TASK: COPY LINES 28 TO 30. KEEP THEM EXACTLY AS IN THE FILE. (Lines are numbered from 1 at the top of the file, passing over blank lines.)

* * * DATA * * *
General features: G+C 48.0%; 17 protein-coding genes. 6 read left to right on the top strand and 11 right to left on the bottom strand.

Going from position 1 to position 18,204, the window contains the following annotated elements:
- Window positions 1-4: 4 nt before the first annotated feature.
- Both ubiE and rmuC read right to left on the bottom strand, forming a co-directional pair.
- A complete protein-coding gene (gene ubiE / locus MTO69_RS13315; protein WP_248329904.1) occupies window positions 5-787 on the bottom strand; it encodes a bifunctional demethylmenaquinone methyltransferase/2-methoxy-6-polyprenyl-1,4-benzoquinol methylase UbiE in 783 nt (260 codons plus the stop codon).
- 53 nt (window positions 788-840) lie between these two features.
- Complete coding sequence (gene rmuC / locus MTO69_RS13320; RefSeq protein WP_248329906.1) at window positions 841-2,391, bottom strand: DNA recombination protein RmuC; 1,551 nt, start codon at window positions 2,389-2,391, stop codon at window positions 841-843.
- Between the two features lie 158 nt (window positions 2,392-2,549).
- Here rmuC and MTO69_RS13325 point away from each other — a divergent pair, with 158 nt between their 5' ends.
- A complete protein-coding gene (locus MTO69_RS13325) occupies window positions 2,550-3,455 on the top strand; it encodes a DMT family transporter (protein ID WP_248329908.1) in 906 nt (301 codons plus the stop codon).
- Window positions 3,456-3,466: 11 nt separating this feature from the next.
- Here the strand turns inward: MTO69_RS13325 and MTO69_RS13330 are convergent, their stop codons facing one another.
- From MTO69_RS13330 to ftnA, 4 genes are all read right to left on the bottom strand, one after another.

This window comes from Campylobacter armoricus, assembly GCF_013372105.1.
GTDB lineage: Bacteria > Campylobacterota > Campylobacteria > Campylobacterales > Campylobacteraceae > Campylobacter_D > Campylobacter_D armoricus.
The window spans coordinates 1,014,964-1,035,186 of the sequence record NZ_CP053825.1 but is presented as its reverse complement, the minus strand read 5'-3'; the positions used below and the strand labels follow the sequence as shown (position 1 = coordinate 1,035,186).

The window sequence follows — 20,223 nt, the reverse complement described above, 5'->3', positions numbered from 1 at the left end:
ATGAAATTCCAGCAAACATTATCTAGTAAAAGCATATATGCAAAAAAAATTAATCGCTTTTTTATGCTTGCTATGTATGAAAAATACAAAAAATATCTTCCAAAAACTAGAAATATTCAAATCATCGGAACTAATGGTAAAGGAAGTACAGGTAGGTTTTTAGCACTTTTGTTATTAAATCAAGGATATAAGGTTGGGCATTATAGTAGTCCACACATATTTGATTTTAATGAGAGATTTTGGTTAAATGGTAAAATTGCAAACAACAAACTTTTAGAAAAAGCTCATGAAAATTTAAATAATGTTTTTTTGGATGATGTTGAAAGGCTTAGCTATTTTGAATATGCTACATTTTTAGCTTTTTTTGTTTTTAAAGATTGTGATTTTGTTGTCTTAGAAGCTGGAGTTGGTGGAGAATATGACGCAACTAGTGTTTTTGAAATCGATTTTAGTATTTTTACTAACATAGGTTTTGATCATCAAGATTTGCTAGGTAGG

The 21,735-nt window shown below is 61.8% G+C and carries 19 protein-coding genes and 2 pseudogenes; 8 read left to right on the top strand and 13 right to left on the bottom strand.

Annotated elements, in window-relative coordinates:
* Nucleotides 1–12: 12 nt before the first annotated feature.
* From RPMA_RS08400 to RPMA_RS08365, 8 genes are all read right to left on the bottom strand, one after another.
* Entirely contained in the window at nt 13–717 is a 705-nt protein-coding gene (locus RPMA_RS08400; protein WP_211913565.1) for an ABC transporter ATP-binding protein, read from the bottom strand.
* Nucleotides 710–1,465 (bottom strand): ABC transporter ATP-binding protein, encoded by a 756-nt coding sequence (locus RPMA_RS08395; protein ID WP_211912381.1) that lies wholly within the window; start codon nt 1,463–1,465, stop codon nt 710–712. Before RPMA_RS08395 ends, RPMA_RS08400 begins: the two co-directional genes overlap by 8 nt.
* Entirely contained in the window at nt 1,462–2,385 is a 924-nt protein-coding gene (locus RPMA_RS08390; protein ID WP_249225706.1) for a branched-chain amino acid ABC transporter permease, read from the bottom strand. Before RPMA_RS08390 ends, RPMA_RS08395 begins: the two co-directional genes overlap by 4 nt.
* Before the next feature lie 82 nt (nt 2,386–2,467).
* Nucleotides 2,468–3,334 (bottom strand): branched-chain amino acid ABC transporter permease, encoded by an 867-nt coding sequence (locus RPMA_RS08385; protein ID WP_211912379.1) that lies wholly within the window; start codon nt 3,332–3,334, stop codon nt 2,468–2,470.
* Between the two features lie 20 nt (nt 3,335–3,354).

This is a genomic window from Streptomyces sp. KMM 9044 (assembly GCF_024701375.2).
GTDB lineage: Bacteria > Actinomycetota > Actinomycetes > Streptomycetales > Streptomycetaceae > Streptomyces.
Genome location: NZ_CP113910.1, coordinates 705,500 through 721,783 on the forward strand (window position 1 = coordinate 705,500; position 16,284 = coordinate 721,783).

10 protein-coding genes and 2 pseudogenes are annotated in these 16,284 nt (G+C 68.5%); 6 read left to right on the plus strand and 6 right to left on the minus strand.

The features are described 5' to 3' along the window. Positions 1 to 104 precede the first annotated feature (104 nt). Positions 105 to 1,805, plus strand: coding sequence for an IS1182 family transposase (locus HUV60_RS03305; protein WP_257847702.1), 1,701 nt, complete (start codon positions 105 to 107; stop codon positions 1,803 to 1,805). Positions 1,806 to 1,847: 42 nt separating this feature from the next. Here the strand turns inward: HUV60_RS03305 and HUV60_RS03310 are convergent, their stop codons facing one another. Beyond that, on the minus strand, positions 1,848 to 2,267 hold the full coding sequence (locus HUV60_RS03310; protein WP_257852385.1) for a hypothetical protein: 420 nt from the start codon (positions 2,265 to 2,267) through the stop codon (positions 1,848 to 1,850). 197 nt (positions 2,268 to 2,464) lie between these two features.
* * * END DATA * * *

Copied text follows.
* Between the two features lie 20 nt (nt 3,335–3,354).

This is a genomic window from Streptomyces sp. KMM 9044 (assembly GCF_024701375.2).
GTDB lineage: Bacteria > Actinomycetota > Actinomycetes > Streptomycetales > Streptomycetaceae > Streptomyces.